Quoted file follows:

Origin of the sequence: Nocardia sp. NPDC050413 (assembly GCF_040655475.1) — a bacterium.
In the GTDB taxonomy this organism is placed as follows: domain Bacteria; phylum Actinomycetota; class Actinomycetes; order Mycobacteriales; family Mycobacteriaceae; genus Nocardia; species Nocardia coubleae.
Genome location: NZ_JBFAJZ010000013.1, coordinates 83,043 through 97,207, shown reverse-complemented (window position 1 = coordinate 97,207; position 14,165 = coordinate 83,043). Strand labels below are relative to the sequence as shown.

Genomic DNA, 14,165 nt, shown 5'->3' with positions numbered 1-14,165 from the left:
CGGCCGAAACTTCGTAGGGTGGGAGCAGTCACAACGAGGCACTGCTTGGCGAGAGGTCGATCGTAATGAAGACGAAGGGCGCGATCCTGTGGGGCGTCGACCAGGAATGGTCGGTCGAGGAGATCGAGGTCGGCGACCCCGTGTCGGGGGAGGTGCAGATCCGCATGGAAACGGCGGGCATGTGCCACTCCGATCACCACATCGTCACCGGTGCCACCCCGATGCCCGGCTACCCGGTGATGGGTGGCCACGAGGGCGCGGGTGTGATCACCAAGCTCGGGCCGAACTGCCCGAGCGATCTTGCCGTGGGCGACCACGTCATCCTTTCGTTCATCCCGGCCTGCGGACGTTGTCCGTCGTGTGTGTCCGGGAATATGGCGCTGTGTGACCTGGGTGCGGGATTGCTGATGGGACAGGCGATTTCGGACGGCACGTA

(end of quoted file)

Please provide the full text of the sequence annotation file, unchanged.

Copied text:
Origin of the sequence: Nocardia sp. NPDC050413 (assembly GCF_040655475.1) — a bacterium.
In the GTDB taxonomy this organism is placed as follows: domain Bacteria; phylum Actinomycetota; class Actinomycetes; order Mycobacteriales; family Mycobacteriaceae; genus Nocardia; species Nocardia coubleae.
Genome location: NZ_JBFAJZ010000013.1, coordinates 83,043 through 97,207, shown reverse-complemented (window position 1 = coordinate 97,207; position 14,165 = coordinate 83,043). Strand labels below are relative to the sequence as shown.

Genomic DNA, 14,165 nt, shown 5'->3' with positions numbered 1-14,165 from the left:
CGGCCGAAACTTCGTAGGGTGGGAGCAGTCACAACGAGGCACTGCTTGGCGAGAGGTCGATCGTAATGAAGACGAAGGGCGCGATCCTGTGGGGCGTCGACCAGGAATGGTCGGTCGAGGAGATCGAGGTCGGCGACCCCGTGTCGGGGGAGGTGCAGATCCGCATGGAAACGGCGGGCATGTGCCACTCCGATCACCACATCGTCACCGGTGCCACCCCGATGCCCGGCTACCCGGTGATGGGTGGCCACGAGGGCGCGGGTGTGATCACCAAGCTCGGGCCGAACTGCCCGAGCGATCTTGCCGTGGGCGACCACGTCATCCTTTCGTTCATCCCGGCCTGCGGACGTTGTCCGTCGTGTGTGTCCGGGAATATGGCGCTGTGTGACCTGGGTGCGGGATTGCTGATGGGACAGGCGATTTCGGACGGCACGTA